Full financial information has not yet been published, but the OCA claim that the entire event cost $10 million (£7.7 million/€8.9 million) and that at least $6 million (£4.7 million/€5.3 million) of this will be covered through sponsorship. Others have estimated that it is more like double that amount when unexpected costs are considered, but either way, this is remarkable and something that should be shouted from the rooftops as sporting budgets continue to balloon.
Virtually all of the venues were temporary and some required no more than a few tents and one grandstand. There was no Athletes’ Village, with competitors staying instead in local hotels, while an effective transport plan was less important because most of the venues were within walking distance.
There were elements which would have benefited from more funding: marketing and promotional work, for instance, with many locals not really aware of the event before it began. Other things also happened which organisers could not have got away with at a bigger scale event, like the power problems which riddled the Closing Ceremony and moving finals back two hours on the day in order to ensure better weather.
But this was a perfect example of how a sporting event can still benefit a local area. It would be an exaggeration to say the Asian Beach Games has "put Danang on the map", but it has certainly done much to benefit a city best known for being one of the last to fall in the latter stages of the Vietnam War. It forms part of a promotional cog also including an Asia-Pacific Economic Cooperation Summit next year set to involve the leaders of 20 regional powers, including China, Russia and the United States.
The OCA are shifting away from a two-year cycle for the Asian Beach Games after this year, but insist this is only to ease pressure on an already congested sporting timetable. "It will be a challenge for the Asian Beach Games to top the success of Danang," said the body’s director general Husain Al-Musallam today. "But we will try."
Four countries - Cambodia, India, Kazakhstan and Turkmenistan - have reportedly already come forward.
Olympic host cities - cough, Tokyo, cough - could learn a lot from the obvious benefit here of a compact format, while the event also showed a value for money that other events can only dream of.
Are beach formats thus the way forward instead of continental events such as the European or even the Asian Games? These are far more expensive and onerous to host and, essentially, are just pale replicas of the Olympics?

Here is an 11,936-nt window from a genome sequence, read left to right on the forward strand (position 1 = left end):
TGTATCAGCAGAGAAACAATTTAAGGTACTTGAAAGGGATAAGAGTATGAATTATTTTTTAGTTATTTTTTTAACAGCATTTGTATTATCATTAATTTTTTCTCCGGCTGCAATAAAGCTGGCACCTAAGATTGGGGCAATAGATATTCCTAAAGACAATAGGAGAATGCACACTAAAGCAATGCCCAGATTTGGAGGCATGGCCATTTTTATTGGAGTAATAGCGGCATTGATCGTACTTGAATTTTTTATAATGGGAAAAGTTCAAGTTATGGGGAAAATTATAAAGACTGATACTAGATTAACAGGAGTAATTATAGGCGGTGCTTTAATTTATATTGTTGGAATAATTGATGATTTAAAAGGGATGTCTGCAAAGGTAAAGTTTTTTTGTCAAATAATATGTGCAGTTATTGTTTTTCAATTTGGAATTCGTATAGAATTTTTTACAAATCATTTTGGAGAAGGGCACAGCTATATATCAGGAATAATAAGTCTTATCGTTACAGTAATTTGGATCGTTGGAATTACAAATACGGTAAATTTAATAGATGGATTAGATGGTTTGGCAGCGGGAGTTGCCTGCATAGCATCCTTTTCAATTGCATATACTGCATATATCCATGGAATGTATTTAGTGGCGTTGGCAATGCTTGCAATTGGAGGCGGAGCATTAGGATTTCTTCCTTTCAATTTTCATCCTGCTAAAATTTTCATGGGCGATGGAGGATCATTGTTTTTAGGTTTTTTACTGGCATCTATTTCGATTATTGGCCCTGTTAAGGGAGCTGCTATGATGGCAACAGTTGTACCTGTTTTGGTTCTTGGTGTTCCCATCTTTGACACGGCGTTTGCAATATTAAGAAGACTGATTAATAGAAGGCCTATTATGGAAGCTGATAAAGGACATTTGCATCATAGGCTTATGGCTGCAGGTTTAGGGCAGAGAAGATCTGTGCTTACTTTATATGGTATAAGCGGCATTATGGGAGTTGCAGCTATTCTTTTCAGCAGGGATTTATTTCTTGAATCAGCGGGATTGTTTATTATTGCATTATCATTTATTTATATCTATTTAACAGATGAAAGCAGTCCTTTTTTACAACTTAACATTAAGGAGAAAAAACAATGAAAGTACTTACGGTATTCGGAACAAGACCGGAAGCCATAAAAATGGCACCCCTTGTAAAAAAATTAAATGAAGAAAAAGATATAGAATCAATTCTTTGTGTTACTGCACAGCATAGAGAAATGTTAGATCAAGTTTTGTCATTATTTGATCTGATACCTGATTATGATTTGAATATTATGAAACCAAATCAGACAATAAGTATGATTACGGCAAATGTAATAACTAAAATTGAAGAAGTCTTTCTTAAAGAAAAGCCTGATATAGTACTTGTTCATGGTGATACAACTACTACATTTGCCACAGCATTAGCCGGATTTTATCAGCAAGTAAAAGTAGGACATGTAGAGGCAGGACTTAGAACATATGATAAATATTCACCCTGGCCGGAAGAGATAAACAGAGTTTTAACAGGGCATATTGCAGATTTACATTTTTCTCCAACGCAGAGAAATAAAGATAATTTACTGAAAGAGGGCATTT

The Association of National Olympic Committees (ANOC) are still due to launch an inaugural World Beach Games in San Diego, although it has been pushed back two years from 2017 until 2019.
ANOC are being cagey in letting us know exactly what is going on. Clearly, they have realised a two-year timetable was far too short to fully plan and market the event. This was probably only introduced anyway in order to ensure they got in there first before SportAccord could press-on with their plans for an alternative rival in Sochi.
They certainly need to work hard at their marketing and promotional strategies, and we have been told that their initial cost projections were wide of the mark. This is unsurprising, considering ANOC’s complete lack of experience in anything like this, and it is key they get some good external help.
But the Games clearly still has vast potential.
One of the strengths of Danang was how it embraced local culture, and San Diego should do likewise. I will not do an impression of golfer Danny Willett's brother by attempting to summarise American culture, but no country does cheerleaders, loud music and dancing better than the US. If marketed well, surely sponsors and broadcasters should be battling to jump on board?
They have still not confirmed their final calendar, but the provisional one looks exciting. As well as all the regulars - basketball 3x3, volleyball, athletics, surfing and skateboarding - other sports proposed include esports, flying disc, BMX and tennis. Rowing, who claim they were set to be in the SportAccord version, are thought not to be currently included, and that is a shame.
Others, like gymnastics and diving, should also be seeking involvement in an event which, if done right, could be spectacular.
The IOC have a huge amount of work to do to convince skeptical public and politicians to launch Olympic bids. But, instead of considering them as a rival, they should look to work alongside and compliment Beach Games.